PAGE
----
Brand Guidelines: Sometimes Ya Gotta Cross ‘Em

We’ve all heard a lot about brand guidelines, and how vital they are to the marketing success of your company.  And in most cases, this is quite true.  A strong brand structure can provide an incredible level of connective tissue between your company’s product or service and the consumers you have and, most importantly, those you hope to reach.

And while a lot of care and thought goes into brand development and brand representation, in some cases, we can overdo it.

Before we get into that, let’s make sure we’re clear on what brand guidelines are.  Many companies entrust their brands to experts to develop guidelines as to how the brand behaves, what it says, what it does, (in some cases what the company produces,) and very importantly, how that brand is represented visually and verbally across the landscape of media in which it may appear.

These guidelines, especially the visual and verbal ones, can get very specific and very detailed regarding how the brand (and the logo, or taglines or images) is reproduced and presented for public consumption.  If you’ve never seen a brand guideline handbook, it’s a cross between a diary of a madman and the exactitude of an aerospace engineer’s drawing book.  In some cases, they can be hundreds of pages long, and stipulate everything from specific color swatches to negative space to how NOT to reproduce the various design elements.

Ultimately, it’s a usage document, in that it instructs anyone responsible for pushing the brand out into the world exactly how the brand should be represented.  (This is true even if the brand is a person!)  All in the name of the venerable core objective:  consistency of perception.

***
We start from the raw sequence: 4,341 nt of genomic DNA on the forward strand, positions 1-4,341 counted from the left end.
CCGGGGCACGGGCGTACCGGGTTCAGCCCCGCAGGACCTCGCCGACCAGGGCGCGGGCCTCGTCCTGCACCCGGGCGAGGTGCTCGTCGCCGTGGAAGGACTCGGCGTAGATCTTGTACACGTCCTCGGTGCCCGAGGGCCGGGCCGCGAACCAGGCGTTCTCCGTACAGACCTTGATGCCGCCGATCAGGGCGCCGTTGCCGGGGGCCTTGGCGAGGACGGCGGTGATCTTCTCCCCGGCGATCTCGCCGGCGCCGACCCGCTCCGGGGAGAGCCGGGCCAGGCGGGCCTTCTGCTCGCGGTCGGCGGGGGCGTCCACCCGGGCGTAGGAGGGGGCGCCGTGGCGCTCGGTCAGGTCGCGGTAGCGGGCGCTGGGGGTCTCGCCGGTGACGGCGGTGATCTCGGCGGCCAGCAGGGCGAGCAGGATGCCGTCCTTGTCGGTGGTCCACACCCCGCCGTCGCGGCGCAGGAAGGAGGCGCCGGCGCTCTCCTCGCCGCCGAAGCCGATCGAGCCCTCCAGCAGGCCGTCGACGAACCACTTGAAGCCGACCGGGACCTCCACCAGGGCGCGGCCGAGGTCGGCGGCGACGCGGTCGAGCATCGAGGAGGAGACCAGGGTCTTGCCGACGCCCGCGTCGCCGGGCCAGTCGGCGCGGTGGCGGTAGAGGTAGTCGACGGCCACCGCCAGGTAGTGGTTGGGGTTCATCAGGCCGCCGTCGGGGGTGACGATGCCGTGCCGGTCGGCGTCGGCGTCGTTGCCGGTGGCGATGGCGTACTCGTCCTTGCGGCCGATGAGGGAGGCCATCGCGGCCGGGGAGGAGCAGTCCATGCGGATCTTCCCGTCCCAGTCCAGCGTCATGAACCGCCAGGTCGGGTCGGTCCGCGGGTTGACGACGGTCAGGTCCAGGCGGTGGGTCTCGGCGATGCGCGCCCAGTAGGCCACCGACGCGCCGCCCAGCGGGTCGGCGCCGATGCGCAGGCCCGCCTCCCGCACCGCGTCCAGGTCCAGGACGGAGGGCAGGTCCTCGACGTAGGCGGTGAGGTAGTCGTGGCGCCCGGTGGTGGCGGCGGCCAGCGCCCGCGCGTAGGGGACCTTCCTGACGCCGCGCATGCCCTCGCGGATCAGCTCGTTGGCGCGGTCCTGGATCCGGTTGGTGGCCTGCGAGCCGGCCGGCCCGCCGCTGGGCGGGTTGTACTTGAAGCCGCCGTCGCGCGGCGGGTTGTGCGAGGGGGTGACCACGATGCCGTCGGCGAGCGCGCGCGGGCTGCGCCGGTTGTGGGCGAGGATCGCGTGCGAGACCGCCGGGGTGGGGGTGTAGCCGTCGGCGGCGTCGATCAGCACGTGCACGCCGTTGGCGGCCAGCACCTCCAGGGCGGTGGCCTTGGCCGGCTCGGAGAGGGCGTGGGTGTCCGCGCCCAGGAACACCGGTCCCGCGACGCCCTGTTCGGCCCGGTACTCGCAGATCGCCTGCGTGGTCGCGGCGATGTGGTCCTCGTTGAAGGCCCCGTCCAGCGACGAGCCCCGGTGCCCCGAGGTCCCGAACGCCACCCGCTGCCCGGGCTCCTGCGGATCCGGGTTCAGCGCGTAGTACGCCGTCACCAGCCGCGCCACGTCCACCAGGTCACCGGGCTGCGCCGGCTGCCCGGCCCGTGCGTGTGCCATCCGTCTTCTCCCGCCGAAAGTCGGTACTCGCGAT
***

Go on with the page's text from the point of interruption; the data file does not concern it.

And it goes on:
However, this control issue can sometimes become, well, a control issue.  In many instances in my work with brands that my firm hasn’t created, we’ve been saddled with guidelines that have actually gotten in the way of – even obstructed – clear and consistent communications.

In one instance, we were working with a company who (inexplicably) had an extremely long, multi-word URL.  When creating a Facebook application for this brand (targeted to suburban soccer moms, by the way,) we suggested using capital letters to help guide the reader along.  Imagine this url:  We suggested for clarity.  Our client came back and said “our brand guidelines instruct us to NOT use capital letters in the URL.”  When we reminded them that it was simply easier to read with the caps, (especially online in about 10pt type,) they pushed back.  Hard.  The brand guidelines were scripture, and were not to be messed with.

In another instance, we were working with an important media company whose brand is very well recognized in the consumer marketplace.  In designing a microsite that demanded a rich color background, (ironically, for consistency with the print campaign,) we opted to knock out (make white) their logo, just as we had done in print.  Knocking out was acceptable according to their brand guidelines, but not in digital applications.  So it was okay to trust printers to knock out the logo using ink, but not okay to use never-bleed pixels for the same brand representation.  Strange.

The reason I highlight these examples is because they were actually attempts to arrive at either clear(er) or more consistent communications between the brands and their intended audiences.  We were (we always are) striving to make it easier for the consumer to interact with the company, not the other way around.  But the brand guidelines were so stringent, these simplified communications were overlooked for standards that could not possibly have recognized these interactive objectives.

Don’t get me wrong – there ARE guidelines that are un-crossable. Stretching or tilting the logo is a no-no. Swapping out colors is a no-no-no.  Going off script is a no-no-no-no.  Inserting a new tagline is a triple-dog-quadruple-no-no. We’re clear that some lines shouldn’t be crossed.